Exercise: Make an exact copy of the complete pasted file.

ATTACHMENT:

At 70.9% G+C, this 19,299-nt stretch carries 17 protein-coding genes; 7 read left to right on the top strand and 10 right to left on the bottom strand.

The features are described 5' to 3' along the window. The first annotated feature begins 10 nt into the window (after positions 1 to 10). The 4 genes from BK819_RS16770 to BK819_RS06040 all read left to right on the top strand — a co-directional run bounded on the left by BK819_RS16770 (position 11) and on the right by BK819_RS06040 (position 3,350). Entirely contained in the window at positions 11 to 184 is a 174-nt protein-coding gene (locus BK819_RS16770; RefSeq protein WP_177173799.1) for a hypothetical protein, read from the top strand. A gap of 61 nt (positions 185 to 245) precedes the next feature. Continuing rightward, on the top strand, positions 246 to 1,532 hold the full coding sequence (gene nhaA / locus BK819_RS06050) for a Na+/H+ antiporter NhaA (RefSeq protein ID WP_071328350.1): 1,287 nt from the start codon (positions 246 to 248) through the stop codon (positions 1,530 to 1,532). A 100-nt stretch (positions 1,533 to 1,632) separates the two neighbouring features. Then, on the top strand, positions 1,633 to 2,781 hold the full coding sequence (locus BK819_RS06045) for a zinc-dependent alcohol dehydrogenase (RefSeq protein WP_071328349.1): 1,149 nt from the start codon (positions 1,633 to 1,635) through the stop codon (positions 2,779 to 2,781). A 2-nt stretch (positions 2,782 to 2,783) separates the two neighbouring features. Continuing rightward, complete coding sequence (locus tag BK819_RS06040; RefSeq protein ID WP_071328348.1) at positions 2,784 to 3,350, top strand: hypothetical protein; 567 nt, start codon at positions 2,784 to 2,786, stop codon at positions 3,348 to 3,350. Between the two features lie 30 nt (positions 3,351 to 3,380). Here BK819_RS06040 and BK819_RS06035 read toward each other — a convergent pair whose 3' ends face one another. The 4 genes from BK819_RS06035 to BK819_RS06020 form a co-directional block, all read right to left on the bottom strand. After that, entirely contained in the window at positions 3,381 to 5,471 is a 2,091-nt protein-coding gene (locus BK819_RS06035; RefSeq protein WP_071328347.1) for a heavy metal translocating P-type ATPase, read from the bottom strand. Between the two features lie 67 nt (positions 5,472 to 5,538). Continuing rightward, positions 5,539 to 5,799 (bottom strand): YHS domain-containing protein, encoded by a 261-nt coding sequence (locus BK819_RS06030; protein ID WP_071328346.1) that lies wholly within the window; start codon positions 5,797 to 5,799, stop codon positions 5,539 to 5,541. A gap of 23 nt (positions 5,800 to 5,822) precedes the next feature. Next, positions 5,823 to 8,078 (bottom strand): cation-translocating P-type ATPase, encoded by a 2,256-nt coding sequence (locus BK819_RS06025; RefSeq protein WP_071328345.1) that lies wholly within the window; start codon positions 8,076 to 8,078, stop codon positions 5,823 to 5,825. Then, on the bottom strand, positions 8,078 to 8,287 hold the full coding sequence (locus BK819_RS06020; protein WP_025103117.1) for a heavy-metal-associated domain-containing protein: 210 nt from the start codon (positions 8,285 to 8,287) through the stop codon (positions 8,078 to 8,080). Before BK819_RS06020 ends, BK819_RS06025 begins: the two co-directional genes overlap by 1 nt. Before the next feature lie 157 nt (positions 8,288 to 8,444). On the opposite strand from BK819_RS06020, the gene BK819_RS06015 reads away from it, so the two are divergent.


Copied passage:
At 70.9% G+C, this 19,299-nt stretch carries 17 protein-coding genes; 7 read left to right on the top strand and 10 right to left on the bottom strand.

The features are described 5' to 3' along the window. The first annotated feature begins 10 nt into the window (after positions 1 to 10). The 4 genes from BK819_RS16770 to BK819_RS06040 all read left to right on the top strand — a co-directional run bounded on the left by BK819_RS16770 (position 11) and on the right by BK819_RS06040 (position 3,350). Entirely contained in the window at positions 11 to 184 is a 174-nt protein-coding gene (locus BK819_RS16770; RefSeq protein WP_177173799.1) for a hypothetical protein, read from the top strand. A gap of 61 nt (positions 185 to 245) precedes the next feature. Continuing rightward, on the top strand, positions 246 to 1,532 hold the full coding sequence (gene nhaA / locus BK819_RS06050) for a Na+/H+ antiporter NhaA (RefSeq protein ID WP_071328350.1): 1,287 nt from the start codon (positions 246 to 248) through the stop codon (positions 1,530 to 1,532). A 100-nt stretch (positions 1,533 to 1,632) separates the two neighbouring features. Then, on the top strand, positions 1,633 to 2,781 hold the full coding sequence (locus BK819_RS06045) for a zinc-dependent alcohol dehydrogenase (RefSeq protein WP_071328349.1): 1,149 nt from the start codon (positions 1,633 to 1,635) through the stop codon (positions 2,779 to 2,781). A 2-nt stretch (positions 2,782 to 2,783) separates the two neighbouring features. Continuing rightward, complete coding sequence (locus tag BK819_RS06040; RefSeq protein ID WP_071328348.1) at positions 2,784 to 3,350, top strand: hypothetical protein; 567 nt, start codon at positions 2,784 to 2,786, stop codon at positions 3,348 to 3,350. Between the two features lie 30 nt (positions 3,351 to 3,380). Here BK819_RS06040 and BK819_RS06035 read toward each other — a convergent pair whose 3' ends face one another. The 4 genes from BK819_RS06035 to BK819_RS06020 form a co-directional block, all read right to left on the bottom strand. After that, entirely contained in the window at positions 3,381 to 5,471 is a 2,091-nt protein-coding gene (locus BK819_RS06035; RefSeq protein WP_071328347.1) for a heavy metal translocating P-type ATPase, read from the bottom strand. Between the two features lie 67 nt (positions 5,472 to 5,538). Continuing rightward, positions 5,539 to 5,799 (bottom strand): YHS domain-containing protein, encoded by a 261-nt coding sequence (locus BK819_RS06030; protein ID WP_071328346.1) that lies wholly within the window; start codon positions 5,797 to 5,799, stop codon positions 5,539 to 5,541. A gap of 23 nt (positions 5,800 to 5,822) precedes the next feature. Next, positions 5,823 to 8,078 (bottom strand): cation-translocating P-type ATPase, encoded by a 2,256-nt coding sequence (locus BK819_RS06025; RefSeq protein WP_071328345.1) that lies wholly within the window; start codon positions 8,076 to 8,078, stop codon positions 5,823 to 5,825. Then, on the bottom strand, positions 8,078 to 8,287 hold the full coding sequence (locus BK819_RS06020; protein WP_025103117.1) for a heavy-metal-associated domain-containing protein: 210 nt from the start codon (positions 8,285 to 8,287) through the stop codon (positions 8,078 to 8,080). Before BK819_RS06020 ends, BK819_RS06025 begins: the two co-directional genes overlap by 1 nt. Before the next feature lie 157 nt (positions 8,288 to 8,444). On the opposite strand from BK819_RS06020, the gene BK819_RS06015 reads away from it, so the two are divergent.